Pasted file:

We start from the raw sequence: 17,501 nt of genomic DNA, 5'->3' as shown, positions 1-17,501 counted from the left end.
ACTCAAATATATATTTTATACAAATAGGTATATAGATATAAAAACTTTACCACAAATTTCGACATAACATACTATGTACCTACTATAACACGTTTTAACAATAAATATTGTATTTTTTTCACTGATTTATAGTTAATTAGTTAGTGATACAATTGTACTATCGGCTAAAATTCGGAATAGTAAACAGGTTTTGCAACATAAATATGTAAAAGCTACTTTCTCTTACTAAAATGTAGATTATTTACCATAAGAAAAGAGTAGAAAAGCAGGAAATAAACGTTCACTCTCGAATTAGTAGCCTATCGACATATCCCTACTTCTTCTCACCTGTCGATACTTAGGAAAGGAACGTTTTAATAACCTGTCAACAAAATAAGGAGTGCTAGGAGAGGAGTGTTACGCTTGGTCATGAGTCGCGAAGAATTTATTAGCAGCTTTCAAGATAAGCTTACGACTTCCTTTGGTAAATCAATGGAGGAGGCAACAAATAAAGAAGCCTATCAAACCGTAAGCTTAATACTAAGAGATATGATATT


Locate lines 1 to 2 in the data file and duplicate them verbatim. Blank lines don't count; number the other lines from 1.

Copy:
We start from the raw sequence: 17,501 nt of genomic DNA, 5'->3' as shown, positions 1-17,501 counted from the left end.
ACTCAAATATATATTTTATACAAATAGGTATATAGATATAAAAACTTTACCACAAATTTCGACATAACATACTATGTACCTACTATAACACGTTTTAACAATAAATATTGTATTTTTTTCACTGATTTATAGTTAATTAGTTAGTGATACAATTGTACTATCGGCTAAAATTCGGAATAGTAAACAGGTTTTGCAACATAAATATGTAAAAGCTACTTTCTCTTACTAAAATGTAGATTATTTACCATAAGAAAAGAGTAGAAAAGCAGGAAATAAACGTTCACTCTCGAATTAGTAGCCTATCGACATATCCCTACTTCTTCTCACCTGTCGATACTTAGGAAAGGAACGTTTTAATAACCTGTCAACAAAATAAGGAGTGCTAGGAGAGGAGTGTTACGCTTGGTCATGAGTCGCGAAGAATTTATTAGCAGCTTTCAAGATAAGCTTACGACTTCCTTTGGTAAATCAATGGAGGAGGCAACAAATAAAGAAGCCTATCAAACCGTAAGCTTAATACTAAGAGATATGATATT